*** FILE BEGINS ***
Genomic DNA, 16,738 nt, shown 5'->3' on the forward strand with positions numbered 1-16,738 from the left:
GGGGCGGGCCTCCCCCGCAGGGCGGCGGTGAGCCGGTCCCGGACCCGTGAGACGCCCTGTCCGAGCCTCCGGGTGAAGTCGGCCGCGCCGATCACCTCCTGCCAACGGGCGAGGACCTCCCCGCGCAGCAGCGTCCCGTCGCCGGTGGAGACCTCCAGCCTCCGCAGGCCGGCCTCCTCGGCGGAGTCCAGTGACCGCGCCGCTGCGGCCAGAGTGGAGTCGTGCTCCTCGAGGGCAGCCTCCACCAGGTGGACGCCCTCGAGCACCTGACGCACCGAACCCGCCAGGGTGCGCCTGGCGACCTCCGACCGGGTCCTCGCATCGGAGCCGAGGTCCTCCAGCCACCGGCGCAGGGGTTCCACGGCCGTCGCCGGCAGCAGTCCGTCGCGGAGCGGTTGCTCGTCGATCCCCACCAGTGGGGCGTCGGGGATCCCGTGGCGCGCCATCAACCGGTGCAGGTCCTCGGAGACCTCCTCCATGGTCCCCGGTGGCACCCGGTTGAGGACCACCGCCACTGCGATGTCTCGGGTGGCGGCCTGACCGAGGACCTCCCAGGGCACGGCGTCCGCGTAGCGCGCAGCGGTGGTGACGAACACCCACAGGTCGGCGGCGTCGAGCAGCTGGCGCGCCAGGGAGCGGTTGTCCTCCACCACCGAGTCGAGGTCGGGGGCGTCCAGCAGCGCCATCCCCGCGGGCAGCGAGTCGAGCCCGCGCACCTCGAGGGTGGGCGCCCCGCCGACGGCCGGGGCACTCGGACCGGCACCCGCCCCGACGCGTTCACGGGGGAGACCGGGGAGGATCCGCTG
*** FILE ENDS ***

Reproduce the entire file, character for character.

Genomic DNA, 16,738 nt, shown 5'->3' on the forward strand with positions numbered 1-16,738 from the left:
GGGGCGGGCCTCCCCCGCAGGGCGGCGGTGAGCCGGTCCCGGACCCGTGAGACGCCCTGTCCGAGCCTCCGGGTGAAGTCGGCCGCGCCGATCACCTCCTGCCAACGGGCGAGGACCTCCCCGCGCAGCAGCGTCCCGTCGCCGGTGGAGACCTCCAGCCTCCGCAGGCCGGCCTCCTCGGCGGAGTCCAGTGACCGCGCCGCTGCGGCCAGAGTGGAGTCGTGCTCCTCGAGGGCAGCCTCCACCAGGTGGACGCCCTCGAGCACCTGACGCACCGAACCCGCCAGGGTGCGCCTGGCGACCTCCGACCGGGTCCTCGCATCGGAGCCGAGGTCCTCCAGCCACCGGCGCAGGGGTTCCACGGCCGTCGCCGGCAGCAGTCCGTCGCGGAGCGGTTGCTCGTCGATCCCCACCAGTGGGGCGTCGGGGATCCCGTGGCGCGCCATCAACCGGTGCAGGTCCTCGGAGACCTCCTCCATGGTCCCCGGTGGCACCCGGTTGAGGACCACCGCCACTGCGATGTCTCGGGTGGCGGCCTGACCGAGGACCTCCCAGGGCACGGCGTCCGCGTAGCGCGCAGCGGTGGTGACGAACACCCACAGGTCGGCGGCGTCGAGCAGCTGGCGCGCCAGGGAGCGGTTGTCCTCCACCACCGAGTCGAGGTCGGGGGCGTCCAGCAGCGCCATCCCCGCGGGCAGCGAGTCGAGCCCGCGCACCTCGAGGGTGGGCGCCCCGCCGACGGCCGGGGCACTCGGACCGGCACCCGCCCCGACGCGTTCACGGGGGAGACCGGGGAGGATCCGCTG